They testify during a periodic review of
prioritized medical conditions and treatments
by Patrick O'Neill
SALEM - Oregon health planners will organize a task force to determine if sex-change operations are effective in treating gender-identity disorders.
A subcommittee of the Oregon Health Services Commission decided Friday that it needed more scientific data before deciding whether to include the surgeries on the list of treatments covered by the Oregon Health Plan, the state's health insurance program for the poor.
Five Portland transsexuals who testified during the session said afterward
that they were cautiously optimistic about the plan to form a task force.
During often-emotional testimony Friday, the five-member subcommittee heard
the transsexuals argue in favor of taxpayer-financed sex-change operations,
which cost about $10,000.
But members of the subcommittee said they didn't have enough information to
make a recommendation to the full commission. The subcommittee members were
unsure about the effect of surgery on the underlying psychological roots of
The task force has not yet been named. But subcommittee members recommended
that it be composed of transsexual advocates as well as experts in gender-
Dr. Eric Walsh, one of the subcommittee members, said he found "a lot of
uncertainty" among medical experts about the effectiveness of transsexual
surgeries. He said he reviewed 145 medical journal articles about
transsexualism and found widespread disagreement about the usefulness of the
Dr. Andrew Glass, chairman of the subcommittee, told the group that "it isn't clear that everyone is agreed on the outcomes (of the surgeries). What we're trying to do is develop a scientific way to address these issues."
Glass predicted that it would take six to nine months for the task force to
complete its study.
The discussion about sex-change surgery is part of the commission's mandate to review periodically review the prioritized list of medical conditions and
treatments that form the heart of the Oregon Health Plan, which covers 270,000
The list of 745 ailments and treatments, ranked in order of importance, is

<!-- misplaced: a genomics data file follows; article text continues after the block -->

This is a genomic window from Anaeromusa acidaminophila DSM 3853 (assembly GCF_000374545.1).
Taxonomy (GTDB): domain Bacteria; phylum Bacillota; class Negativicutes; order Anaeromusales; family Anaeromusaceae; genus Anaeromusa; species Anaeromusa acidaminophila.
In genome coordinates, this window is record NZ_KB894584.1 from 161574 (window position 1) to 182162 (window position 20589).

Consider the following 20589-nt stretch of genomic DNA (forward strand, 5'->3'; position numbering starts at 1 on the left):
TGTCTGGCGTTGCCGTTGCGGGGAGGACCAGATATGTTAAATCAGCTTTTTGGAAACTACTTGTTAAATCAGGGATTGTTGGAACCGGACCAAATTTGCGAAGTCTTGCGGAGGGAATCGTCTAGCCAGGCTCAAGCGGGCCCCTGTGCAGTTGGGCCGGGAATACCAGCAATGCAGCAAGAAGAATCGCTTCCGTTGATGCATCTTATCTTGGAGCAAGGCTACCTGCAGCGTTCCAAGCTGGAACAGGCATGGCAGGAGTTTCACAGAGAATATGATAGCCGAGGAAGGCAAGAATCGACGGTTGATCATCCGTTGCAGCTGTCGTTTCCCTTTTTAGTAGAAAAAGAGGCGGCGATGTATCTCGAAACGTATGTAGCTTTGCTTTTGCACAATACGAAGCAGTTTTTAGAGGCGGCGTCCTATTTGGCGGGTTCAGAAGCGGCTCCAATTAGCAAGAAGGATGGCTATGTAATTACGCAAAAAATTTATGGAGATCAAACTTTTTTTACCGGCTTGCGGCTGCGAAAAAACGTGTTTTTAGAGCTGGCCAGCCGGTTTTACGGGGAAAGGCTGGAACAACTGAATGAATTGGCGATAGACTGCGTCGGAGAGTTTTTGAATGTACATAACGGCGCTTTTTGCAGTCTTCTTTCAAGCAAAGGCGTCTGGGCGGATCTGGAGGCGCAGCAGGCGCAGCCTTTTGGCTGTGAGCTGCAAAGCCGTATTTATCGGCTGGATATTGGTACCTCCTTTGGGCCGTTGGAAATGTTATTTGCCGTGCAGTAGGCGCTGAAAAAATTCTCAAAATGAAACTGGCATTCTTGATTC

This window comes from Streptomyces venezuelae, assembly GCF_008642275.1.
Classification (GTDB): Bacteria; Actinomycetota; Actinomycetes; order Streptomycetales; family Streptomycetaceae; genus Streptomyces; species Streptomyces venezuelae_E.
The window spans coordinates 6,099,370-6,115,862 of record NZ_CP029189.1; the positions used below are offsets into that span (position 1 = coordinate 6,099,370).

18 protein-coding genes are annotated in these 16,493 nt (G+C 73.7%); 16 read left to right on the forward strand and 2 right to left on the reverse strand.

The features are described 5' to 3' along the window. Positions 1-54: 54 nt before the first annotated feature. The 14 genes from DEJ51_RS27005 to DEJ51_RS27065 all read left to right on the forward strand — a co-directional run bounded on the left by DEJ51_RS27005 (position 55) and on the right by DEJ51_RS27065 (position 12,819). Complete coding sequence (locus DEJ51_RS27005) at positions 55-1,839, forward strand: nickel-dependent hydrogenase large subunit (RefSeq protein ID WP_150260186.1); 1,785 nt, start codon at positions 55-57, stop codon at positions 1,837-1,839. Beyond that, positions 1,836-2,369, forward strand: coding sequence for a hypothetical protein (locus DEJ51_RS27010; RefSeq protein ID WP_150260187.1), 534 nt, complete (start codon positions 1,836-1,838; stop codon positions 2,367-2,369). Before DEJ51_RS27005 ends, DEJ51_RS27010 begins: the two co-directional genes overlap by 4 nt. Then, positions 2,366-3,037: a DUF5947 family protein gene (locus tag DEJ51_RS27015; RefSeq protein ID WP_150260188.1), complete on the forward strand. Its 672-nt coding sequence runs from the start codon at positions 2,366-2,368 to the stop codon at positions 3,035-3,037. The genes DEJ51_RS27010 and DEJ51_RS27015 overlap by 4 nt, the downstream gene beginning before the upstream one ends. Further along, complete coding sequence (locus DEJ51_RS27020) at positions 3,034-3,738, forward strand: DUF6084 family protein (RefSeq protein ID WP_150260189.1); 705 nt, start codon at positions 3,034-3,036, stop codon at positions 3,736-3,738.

used as a way for legislators to decide how much money to spend on health care
for the poor. The more money there is to spend on health care, the more items
on the list can be covered. The covered items now include the first 574
treatments, with sex-change operations listed at number 688.
The discussion of sex-change surgery came as a result of demands by Olivia
Jaquay to have her operations covered by the health plan. Jaquay, who was born
a man, has had surgery to turn her into a woman. She has paid for the surgery
herself but needs one more minor operation to complete the process.
Jaquay said after the meeting that she's cautiously optimistic.
"I don't trust them," she said of subcommittee. "But I hope something good
comes out of it."
Vincent Irelan, who was born a woman but whose sexual identity is that of a
man, said he would take advantage of state-financed sex-change operations "in
an instant" if they were available.
Irelan who was born blind, was accompanied by Oslo, his black Labrador guide dog.
Irelan, who wears men's clothing, said he wants surgical removal of his
breasts, which he binds close to his chest, aggravating a medical condition.
During testimony, the witnesses said sex-change procedures are far more than elective cosmetic surgery.
Margaret O'Hartigan, acting director of the Filisa Vistima Foundation, a
transsexual advocacy organization, said that for her, surgery was a life-
saving medical procedure. O'Hartigan, who was born a man, underwent surgery
more than 20 years ago in Wisconsin, which provides the treatment for low-
income people at taxpayer expense.
"Before surgery, I was surviving through prostitution and welfare and made
repeated suicide attempts," she said. "Since obtaining surgery, I've supported
myself as a typist and secretary and have never attempted suicide again."
Rachel Koteles, who was born a man and who has undergone surgery, said her
gender-identity disorder led to a string of suicide attempts, beginning at age five.
Koteles, a supervisor at a software company, said health commission staff
members have exaggerated the possibility that Oregon would be flooded by
transsexuals seeking surgery if the procedures were approved.